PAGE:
Michigan State University
In general, the goal of my research program is to uncover systematically informative morphological and molecular characters. Once found, new methodologies for the analysis, description, and interpretation of these data are explored. Phylogenies resulting from these studies are used to revise classifications and test evolutionary hypotheses. These objectives are mostly applied to scolytine systematics but also to any insect group depending on student and colleague interest.
I have interests in all aspects of scolytine biodiversity and evolution but below are a few specific projects.
Taxonomy, phylogenetics, and evolution of tropical scolytines.
Phylogenetics of Ipini.
Molecular identification of scolytines.
Short Bio & Education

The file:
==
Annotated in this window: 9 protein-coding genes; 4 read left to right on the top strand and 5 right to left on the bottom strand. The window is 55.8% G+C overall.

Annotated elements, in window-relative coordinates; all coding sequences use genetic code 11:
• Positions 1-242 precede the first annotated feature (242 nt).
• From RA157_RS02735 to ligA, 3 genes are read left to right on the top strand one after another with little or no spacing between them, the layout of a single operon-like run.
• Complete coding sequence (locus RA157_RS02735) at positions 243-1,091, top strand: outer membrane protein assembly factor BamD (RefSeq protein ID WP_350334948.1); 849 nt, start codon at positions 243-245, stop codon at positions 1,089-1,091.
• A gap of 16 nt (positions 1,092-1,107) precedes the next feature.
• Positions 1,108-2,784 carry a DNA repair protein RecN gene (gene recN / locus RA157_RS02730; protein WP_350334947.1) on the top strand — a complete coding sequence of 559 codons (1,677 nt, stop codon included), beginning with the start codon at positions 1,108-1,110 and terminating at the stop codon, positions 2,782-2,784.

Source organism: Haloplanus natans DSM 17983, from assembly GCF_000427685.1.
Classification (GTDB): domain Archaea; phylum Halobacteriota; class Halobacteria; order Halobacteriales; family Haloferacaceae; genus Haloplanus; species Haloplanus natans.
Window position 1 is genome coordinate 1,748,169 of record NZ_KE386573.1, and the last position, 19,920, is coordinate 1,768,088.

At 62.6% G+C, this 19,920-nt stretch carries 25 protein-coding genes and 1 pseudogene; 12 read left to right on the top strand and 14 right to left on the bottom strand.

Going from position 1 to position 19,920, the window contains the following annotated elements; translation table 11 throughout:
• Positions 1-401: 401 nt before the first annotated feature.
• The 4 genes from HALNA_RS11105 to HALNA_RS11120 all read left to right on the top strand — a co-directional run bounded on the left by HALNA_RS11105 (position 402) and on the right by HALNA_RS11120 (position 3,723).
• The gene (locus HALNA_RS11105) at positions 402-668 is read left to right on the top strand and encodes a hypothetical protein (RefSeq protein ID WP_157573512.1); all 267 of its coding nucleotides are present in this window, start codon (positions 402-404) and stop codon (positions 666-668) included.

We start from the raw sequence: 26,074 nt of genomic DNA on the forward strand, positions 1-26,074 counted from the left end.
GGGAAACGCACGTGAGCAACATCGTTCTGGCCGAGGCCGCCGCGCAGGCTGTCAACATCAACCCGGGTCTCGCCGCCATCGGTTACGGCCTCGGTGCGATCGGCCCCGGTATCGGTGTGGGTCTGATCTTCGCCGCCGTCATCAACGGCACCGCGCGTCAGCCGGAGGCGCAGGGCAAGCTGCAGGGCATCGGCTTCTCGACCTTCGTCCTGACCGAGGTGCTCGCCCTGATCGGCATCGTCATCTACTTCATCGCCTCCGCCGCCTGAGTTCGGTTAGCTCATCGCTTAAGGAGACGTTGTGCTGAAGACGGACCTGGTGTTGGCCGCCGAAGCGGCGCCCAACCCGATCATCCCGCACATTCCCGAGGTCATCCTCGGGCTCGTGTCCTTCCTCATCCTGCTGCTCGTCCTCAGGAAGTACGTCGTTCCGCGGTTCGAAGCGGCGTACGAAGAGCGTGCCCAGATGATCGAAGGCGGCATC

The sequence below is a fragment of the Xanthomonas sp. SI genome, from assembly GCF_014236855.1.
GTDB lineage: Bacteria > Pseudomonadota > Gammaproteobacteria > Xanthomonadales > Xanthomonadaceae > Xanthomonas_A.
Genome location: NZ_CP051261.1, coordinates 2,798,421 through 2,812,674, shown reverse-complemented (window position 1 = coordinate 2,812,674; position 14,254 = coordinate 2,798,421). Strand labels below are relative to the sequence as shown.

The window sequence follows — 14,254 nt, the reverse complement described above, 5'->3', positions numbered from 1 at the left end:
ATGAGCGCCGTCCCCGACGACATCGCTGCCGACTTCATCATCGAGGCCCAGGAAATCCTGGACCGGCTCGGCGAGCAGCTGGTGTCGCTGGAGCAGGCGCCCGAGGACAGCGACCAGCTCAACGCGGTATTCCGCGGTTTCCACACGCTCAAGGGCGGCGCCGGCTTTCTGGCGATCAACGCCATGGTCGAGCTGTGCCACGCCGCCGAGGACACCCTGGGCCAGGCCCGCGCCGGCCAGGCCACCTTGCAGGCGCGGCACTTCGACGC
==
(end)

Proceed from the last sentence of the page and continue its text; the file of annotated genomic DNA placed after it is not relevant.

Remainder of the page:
I was born and raised in Long Island, NY, 50 miles east of the city. I fortunately spent the first 20 years of my life playing in swampy greenbelts and beaches were I developed an appreciation for nature. I received my BS and MS at SUNY- Environmental Science and Forestry (1990-1995) which gave me a broad education in natural history and initiated my excitement for Entomology. It was there that I became acquainted with scolytines under the guidance of Stephen Teale. During my master degree’s research I had the fortune to visit UC Berkeley and collect Ips spp. with David Wood and Steve Seybold. I was taken by California’s beauty and diversity and with the hands of providence I was delivered to UC Berkeley (1995-1998). I received my Ph.D in Entomology under the guidance of Felix Sperling which solidified my career in molecular scolytine systematics. My first and only post-doctoral position was at The Natural History Museum, London (1999-2000) with Alfried Vogler which I left early for an Assistant Professor position in the Department of Entomology, Texas A&M University (2000-2006). There I learned the nuances of being part of the faculty and a PI. I received my first USDA and NSF grants for scoltyine systematic research. In 2006, I was lured away by Michigan State University with the directorship of the AJ Cook Arthropod Research Collection. I was tenured and promoted to Associate Professor in 2008.